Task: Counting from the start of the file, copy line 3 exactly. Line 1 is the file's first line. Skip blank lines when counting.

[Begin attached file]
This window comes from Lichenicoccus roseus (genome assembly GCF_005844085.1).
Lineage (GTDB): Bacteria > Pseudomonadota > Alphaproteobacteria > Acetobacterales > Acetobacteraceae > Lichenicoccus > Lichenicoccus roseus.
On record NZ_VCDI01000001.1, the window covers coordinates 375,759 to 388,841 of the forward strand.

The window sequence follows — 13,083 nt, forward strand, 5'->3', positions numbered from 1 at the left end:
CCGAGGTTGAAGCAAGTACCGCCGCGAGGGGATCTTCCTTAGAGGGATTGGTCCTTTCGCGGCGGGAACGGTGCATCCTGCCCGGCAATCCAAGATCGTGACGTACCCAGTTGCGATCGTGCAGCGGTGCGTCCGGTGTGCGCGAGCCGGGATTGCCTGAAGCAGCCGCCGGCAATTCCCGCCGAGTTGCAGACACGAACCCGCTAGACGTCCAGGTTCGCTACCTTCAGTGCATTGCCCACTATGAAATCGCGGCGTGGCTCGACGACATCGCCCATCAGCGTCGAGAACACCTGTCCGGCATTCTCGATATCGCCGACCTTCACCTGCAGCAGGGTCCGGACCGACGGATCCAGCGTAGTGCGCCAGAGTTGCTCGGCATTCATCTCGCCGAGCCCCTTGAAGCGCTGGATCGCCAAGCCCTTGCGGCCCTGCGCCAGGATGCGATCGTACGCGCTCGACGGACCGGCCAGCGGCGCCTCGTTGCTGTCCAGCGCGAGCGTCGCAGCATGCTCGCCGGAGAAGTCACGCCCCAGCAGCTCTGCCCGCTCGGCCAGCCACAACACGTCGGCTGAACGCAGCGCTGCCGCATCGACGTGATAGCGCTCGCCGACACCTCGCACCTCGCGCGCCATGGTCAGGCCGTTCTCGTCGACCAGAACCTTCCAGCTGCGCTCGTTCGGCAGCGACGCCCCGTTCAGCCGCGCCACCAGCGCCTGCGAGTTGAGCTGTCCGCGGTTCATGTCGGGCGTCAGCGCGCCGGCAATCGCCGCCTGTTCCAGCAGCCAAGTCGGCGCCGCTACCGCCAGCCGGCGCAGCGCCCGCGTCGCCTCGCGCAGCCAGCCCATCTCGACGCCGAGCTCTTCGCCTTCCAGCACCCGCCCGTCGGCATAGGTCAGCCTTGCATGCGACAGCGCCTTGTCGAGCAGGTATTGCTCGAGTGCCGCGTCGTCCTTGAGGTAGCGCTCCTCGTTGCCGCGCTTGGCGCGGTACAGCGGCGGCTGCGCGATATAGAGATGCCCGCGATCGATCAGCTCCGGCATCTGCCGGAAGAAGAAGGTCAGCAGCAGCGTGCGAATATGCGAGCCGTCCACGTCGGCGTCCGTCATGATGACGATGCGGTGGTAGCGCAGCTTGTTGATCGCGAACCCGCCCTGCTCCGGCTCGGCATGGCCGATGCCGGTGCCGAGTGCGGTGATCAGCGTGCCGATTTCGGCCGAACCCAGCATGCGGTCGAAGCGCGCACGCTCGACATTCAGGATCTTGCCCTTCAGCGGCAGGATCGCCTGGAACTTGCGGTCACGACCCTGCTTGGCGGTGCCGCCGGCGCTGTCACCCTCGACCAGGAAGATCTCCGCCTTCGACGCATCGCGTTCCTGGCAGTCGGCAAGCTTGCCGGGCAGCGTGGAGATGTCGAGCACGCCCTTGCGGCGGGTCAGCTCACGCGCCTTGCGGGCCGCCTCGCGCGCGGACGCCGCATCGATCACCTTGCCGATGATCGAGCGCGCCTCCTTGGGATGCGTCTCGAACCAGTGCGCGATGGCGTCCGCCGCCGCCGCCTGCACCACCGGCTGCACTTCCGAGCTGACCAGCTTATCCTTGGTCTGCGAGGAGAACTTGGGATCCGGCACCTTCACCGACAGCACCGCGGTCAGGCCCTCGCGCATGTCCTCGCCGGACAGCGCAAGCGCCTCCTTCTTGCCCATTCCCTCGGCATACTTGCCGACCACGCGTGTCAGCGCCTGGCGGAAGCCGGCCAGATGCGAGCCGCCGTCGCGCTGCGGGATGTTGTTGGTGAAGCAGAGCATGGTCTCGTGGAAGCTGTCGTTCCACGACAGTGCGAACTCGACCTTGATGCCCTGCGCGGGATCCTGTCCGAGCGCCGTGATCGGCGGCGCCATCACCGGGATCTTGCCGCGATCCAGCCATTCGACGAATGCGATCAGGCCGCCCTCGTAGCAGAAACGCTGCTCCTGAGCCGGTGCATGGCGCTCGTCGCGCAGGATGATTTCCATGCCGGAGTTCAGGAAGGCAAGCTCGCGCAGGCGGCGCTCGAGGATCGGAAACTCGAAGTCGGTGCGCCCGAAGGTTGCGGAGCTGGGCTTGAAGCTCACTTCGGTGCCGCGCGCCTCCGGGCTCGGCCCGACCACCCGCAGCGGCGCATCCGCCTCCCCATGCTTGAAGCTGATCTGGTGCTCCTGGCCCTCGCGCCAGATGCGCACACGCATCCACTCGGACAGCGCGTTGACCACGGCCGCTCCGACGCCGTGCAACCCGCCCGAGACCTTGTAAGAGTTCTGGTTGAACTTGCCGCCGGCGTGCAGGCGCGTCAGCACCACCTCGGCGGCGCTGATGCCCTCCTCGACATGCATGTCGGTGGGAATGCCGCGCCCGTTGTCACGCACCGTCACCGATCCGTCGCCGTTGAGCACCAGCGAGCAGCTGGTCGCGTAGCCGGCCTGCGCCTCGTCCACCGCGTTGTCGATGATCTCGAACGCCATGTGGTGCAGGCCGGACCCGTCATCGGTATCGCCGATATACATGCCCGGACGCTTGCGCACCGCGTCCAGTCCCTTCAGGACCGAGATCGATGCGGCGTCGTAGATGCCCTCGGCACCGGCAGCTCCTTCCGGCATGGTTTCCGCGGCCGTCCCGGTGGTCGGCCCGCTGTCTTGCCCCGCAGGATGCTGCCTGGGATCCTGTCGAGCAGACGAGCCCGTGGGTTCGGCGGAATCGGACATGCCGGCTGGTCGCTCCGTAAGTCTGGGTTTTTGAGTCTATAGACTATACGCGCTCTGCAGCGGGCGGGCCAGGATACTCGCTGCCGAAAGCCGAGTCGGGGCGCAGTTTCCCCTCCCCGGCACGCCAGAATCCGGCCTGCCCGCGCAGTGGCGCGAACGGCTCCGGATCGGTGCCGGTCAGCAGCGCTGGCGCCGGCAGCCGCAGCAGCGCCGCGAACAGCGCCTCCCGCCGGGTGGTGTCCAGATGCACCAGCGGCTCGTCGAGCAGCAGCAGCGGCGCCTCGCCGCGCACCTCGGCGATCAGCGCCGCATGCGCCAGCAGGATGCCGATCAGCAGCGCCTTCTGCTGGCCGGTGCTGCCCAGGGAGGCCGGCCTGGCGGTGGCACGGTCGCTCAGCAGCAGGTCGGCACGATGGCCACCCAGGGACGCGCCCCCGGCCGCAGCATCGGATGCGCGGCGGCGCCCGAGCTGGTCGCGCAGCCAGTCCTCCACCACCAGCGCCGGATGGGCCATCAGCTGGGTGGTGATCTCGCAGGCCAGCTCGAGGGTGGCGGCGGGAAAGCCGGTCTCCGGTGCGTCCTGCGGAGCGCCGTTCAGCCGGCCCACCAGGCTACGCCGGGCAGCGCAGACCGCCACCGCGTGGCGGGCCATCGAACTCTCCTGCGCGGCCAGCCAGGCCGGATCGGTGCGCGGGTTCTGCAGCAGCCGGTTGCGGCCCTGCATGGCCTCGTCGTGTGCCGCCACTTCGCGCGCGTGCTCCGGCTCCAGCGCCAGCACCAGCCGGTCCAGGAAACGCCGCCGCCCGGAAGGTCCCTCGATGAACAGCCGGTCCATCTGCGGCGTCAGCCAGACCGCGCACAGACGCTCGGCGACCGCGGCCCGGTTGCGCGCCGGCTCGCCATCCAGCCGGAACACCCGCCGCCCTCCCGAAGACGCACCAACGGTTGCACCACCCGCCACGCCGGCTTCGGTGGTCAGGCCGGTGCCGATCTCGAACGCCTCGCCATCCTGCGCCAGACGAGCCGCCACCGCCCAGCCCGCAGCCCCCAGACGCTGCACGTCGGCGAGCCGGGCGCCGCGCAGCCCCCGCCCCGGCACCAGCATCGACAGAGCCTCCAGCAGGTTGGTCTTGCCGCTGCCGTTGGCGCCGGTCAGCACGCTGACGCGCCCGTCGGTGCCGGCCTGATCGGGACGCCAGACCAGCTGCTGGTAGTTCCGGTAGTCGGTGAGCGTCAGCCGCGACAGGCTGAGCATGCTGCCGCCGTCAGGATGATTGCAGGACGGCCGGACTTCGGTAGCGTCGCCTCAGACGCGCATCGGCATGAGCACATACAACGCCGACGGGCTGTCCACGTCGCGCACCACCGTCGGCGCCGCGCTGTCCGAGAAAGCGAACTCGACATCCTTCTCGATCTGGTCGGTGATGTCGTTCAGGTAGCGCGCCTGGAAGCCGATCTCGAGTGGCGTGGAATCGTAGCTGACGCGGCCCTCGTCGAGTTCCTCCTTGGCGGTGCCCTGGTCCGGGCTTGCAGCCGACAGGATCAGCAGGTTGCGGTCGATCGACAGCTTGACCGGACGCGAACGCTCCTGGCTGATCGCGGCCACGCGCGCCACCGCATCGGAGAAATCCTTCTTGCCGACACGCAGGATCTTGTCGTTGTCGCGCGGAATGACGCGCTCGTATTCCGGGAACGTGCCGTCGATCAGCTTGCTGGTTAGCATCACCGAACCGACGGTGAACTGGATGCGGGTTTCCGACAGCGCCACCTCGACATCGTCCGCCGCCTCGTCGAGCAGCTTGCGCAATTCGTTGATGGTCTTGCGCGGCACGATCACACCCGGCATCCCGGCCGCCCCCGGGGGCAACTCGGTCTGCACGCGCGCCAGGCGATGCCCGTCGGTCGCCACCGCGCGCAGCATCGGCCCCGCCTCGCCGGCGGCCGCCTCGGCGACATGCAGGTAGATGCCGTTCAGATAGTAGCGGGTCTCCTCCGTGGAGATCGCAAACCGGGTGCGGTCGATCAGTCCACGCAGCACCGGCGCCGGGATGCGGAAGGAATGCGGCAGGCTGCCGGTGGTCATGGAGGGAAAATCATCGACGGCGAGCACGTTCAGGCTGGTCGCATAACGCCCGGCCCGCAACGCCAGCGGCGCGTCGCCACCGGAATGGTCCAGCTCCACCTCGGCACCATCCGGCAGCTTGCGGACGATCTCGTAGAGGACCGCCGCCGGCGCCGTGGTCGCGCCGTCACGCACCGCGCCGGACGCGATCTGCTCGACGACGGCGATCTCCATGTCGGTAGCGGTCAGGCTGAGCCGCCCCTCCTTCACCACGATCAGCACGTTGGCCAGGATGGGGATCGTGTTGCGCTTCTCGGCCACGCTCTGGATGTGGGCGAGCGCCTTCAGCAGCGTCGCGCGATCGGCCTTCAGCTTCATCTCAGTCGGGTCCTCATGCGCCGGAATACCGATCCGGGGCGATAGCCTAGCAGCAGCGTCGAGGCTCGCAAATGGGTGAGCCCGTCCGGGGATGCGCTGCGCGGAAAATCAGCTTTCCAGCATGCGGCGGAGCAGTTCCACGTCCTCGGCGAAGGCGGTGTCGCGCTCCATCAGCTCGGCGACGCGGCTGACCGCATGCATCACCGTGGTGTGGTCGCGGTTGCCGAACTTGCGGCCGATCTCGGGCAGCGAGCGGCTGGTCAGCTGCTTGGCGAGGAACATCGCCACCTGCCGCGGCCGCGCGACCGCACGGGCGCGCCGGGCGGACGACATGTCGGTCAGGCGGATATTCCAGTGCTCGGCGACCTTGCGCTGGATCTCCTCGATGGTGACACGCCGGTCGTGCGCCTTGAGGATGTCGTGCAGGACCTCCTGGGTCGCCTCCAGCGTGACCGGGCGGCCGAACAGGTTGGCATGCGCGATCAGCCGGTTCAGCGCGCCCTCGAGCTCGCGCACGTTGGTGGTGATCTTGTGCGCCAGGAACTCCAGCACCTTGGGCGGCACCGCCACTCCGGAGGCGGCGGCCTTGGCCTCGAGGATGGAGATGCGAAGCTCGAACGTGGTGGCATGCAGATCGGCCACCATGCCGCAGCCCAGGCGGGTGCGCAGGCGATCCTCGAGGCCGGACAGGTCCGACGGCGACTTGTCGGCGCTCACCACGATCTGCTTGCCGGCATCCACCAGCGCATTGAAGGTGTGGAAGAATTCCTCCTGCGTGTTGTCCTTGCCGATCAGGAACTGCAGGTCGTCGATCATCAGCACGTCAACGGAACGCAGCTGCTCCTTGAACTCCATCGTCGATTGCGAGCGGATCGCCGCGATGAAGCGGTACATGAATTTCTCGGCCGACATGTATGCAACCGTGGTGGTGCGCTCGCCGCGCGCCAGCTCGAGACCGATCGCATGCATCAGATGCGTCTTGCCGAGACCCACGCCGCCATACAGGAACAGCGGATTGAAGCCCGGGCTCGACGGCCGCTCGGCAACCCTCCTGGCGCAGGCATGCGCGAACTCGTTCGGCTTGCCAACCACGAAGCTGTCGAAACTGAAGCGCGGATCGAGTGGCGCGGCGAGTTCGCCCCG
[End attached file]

On record NZ_VCDI01000001.1, the window covers coordinates 375,759 to 388,841 of the forward strand.